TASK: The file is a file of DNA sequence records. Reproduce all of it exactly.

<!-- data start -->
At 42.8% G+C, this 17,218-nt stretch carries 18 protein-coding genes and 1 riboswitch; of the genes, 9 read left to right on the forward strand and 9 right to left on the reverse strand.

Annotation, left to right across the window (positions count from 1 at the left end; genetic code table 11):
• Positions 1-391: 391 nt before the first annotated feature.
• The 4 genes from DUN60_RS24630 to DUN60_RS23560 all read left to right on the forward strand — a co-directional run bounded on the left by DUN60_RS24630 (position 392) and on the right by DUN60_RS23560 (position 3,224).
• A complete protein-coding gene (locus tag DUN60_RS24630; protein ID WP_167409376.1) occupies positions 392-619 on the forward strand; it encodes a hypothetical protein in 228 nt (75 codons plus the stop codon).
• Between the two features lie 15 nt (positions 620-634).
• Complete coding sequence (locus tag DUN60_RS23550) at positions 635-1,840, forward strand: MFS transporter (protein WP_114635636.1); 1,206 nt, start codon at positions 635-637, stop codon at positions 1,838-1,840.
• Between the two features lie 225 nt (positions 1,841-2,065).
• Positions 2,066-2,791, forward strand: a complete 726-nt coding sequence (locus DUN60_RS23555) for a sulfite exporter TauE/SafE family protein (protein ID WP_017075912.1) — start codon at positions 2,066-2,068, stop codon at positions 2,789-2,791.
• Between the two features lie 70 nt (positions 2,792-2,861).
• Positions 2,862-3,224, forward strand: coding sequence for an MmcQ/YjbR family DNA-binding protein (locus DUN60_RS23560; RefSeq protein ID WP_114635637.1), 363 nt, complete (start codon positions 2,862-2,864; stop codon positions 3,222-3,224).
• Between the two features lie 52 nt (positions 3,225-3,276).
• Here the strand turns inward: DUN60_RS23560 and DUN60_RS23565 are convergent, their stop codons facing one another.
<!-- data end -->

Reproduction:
At 42.8% G+C, this 17,218-nt stretch carries 18 protein-coding genes and 1 riboswitch; of the genes, 9 read left to right on the forward strand and 9 right to left on the reverse strand.

Annotation, left to right across the window (positions count from 1 at the left end; genetic code table 11):
• Positions 1-391: 391 nt before the first annotated feature.
• The 4 genes from DUN60_RS24630 to DUN60_RS23560 all read left to right on the forward strand — a co-directional run bounded on the left by DUN60_RS24630 (position 392) and on the right by DUN60_RS23560 (position 3,224).
• A complete protein-coding gene (locus tag DUN60_RS24630; protein ID WP_167409376.1) occupies positions 392-619 on the forward strand; it encodes a hypothetical protein in 228 nt (75 codons plus the stop codon).
• Between the two features lie 15 nt (positions 620-634).
• Complete coding sequence (locus tag DUN60_RS23550) at positions 635-1,840, forward strand: MFS transporter (protein WP_114635636.1); 1,206 nt, start codon at positions 635-637, stop codon at positions 1,838-1,840.
• Between the two features lie 225 nt (positions 1,841-2,065).
• Positions 2,066-2,791, forward strand: a complete 726-nt coding sequence (locus DUN60_RS23555) for a sulfite exporter TauE/SafE family protein (protein ID WP_017075912.1) — start codon at positions 2,066-2,068, stop codon at positions 2,789-2,791.
• Between the two features lie 70 nt (positions 2,792-2,861).
• Positions 2,862-3,224, forward strand: coding sequence for an MmcQ/YjbR family DNA-binding protein (locus DUN60_RS23560; RefSeq protein ID WP_114635637.1), 363 nt, complete (start codon positions 2,862-2,864; stop codon positions 3,222-3,224).
• Between the two features lie 52 nt (positions 3,225-3,276).
• Here the strand turns inward: DUN60_RS23560 and DUN60_RS23565 are convergent, their stop codons facing one another.